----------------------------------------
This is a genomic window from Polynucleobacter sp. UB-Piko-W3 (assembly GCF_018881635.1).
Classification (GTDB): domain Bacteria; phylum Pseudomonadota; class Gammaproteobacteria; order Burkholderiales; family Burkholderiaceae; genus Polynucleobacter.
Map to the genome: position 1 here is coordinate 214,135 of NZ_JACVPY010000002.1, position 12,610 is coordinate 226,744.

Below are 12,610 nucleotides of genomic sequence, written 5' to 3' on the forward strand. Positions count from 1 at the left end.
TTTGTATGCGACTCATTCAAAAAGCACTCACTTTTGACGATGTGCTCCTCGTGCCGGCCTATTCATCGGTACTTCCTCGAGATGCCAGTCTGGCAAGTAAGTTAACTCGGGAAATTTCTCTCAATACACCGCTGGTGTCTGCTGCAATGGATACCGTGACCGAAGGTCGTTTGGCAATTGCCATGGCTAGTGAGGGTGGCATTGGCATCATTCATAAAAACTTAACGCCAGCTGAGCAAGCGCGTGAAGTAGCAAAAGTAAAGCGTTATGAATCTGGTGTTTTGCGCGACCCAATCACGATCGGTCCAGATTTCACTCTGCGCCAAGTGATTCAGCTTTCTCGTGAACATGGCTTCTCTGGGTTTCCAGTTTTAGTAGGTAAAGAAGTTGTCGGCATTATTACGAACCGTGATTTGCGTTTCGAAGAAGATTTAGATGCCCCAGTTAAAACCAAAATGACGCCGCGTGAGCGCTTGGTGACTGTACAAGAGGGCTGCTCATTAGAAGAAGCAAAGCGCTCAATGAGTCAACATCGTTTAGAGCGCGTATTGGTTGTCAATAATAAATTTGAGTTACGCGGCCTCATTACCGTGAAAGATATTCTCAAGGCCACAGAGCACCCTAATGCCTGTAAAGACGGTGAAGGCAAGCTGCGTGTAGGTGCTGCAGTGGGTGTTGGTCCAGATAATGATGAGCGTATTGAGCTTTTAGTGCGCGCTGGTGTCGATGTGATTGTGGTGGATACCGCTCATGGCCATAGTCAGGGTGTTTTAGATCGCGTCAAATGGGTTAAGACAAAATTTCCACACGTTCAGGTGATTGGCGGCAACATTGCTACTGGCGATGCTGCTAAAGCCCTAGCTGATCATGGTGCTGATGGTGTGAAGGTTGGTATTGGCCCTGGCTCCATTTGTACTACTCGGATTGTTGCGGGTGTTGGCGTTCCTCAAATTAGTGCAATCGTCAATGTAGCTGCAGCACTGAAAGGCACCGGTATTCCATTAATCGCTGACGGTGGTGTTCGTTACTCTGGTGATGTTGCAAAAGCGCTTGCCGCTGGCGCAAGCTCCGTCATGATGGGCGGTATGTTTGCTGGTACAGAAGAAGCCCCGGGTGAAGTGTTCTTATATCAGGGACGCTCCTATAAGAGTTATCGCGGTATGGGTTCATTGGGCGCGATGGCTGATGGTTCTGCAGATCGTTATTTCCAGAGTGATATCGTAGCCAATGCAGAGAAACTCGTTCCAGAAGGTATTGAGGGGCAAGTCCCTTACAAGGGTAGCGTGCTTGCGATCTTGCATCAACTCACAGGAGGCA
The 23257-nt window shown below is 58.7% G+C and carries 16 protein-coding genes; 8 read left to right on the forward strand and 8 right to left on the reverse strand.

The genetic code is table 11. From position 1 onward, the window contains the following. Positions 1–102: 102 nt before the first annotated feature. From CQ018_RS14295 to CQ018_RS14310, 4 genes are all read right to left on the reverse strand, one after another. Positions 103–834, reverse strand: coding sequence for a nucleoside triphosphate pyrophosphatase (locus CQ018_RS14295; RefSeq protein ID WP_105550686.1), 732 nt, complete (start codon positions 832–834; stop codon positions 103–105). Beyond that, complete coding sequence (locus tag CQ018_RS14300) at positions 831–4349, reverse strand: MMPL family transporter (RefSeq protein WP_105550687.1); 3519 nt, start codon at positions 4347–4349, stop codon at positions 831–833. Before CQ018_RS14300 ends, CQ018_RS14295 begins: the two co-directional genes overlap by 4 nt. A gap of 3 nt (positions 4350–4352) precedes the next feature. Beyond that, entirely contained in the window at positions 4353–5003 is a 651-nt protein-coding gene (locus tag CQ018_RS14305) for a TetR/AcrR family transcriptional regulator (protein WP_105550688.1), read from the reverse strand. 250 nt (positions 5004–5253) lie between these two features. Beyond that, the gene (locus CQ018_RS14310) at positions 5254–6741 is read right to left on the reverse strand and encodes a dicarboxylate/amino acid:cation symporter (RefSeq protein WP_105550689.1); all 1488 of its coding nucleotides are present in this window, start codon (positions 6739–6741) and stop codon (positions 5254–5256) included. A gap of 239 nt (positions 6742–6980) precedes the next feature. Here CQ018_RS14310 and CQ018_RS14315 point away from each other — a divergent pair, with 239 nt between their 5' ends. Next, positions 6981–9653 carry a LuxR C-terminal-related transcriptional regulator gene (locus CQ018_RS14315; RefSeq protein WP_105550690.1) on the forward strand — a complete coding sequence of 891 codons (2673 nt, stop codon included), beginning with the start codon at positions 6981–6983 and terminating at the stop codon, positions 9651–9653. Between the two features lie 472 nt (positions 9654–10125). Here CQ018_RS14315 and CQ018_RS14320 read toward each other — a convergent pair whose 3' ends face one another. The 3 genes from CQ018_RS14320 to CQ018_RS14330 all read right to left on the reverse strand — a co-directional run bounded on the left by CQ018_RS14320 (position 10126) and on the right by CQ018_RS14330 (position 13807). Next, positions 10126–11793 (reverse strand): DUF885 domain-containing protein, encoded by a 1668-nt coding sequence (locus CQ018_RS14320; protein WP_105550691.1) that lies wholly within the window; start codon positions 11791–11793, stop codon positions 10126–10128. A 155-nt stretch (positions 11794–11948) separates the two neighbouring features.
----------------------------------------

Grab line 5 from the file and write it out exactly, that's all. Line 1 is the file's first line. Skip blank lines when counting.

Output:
TTTGTATGCGACTCATTCAAAAAGCACTCACTTTTGACGATGTGCTCCTCGTGCCGGCCTATTCATCGGTACTTCCTCGAGATGCCAGTCTGGCAAGTAAGTTAACTCGGGAAATTTCTCTCAATACACCGCTGGTGTCTGCTGCAATGGATACCGTGACCGAAGGTCGTTTGGCAATTGCCATGGCTAGTGAGGGTGGCATTGGCATCATTCATAAAAACTTAACGCCAGCTGAGCAAGCGCGTGAAGTAGCAAAAGTAAAGCGTTATGAATCTGGTGTTTTGCGCGACCCAATCACGATCGGTCCAGATTTCACTCTGCGCCAAGTGATTCAGCTTTCTCGTGAACATGGCTTCTCTGGGTTTCCAGTTTTAGTAGGTAAAGAAGTTGTCGGCATTATTACGAACCGTGATTTGCGTTTCGAAGAAGATTTAGATGCCCCAGTTAAAACCAAAATGACGCCGCGTGAGCGCTTGGTGACTGTACAAGAGGGCTGCTCATTAGAAGAAGCAAAGCGCTCAATGAGTCAACATCGTTTAGAGCGCGTATTGGTTGTCAATAATAAATTTGAGTTACGCGGCCTCATTACCGTGAAAGATATTCTCAAGGCCACAGAGCACCCTAATGCCTGTAAAGACGGTGAAGGCAAGCTGCGTGTAGGTGCTGCAGTGGGTGTTGGTCCAGATAATGATGAGCGTATTGAGCTTTTAGTGCGCGCTGGTGTCGATGTGATTGTGGTGGATACCGCTCATGGCCATAGTCAGGGTGTTTTAGATCGCGTCAAATGGGTTAAGACAAAATTTCCACACGTTCAGGTGATTGGCGGCAACATTGCTACTGGCGATGCTGCTAAAGCCCTAGCTGATCATGGTGCTGATGGTGTGAAGGTTGGTATTGGCCCTGGCTCCATTTGTACTACTCGGATTGTTGCGGGTGTTGGCGTTCCTCAAATTAGTGCAATCGTCAATGTAGCTGCAGCACTGAAAGGCACCGGTATTCCATTAATCGCTGACGGTGGTGTTCGTTACTCTGGTGATGTTGCAAAAGCGCTTGCCGCTGGCGCAAGCTCCGTCATGATGGGCGGTATGTTTGCTGGTACAGAAGAAGCCCCGGGTGAAGTGTTCTTATATCAGGGACGCTCCTATAAGAGTTATCGCGGTATGGGTTCATTGGGCGCGATGGCTGATGGTTCTGCAGATCGTTATTTCCAGAGTGATATCGTAGCCAATGCAGAGAAACTCGTTCCAGAAGGTATTGAGGGGCAAGTCCCTTACAAGGGTAGCGTGCTTGCGATCTTGCATCAACTCACAGGAGGCA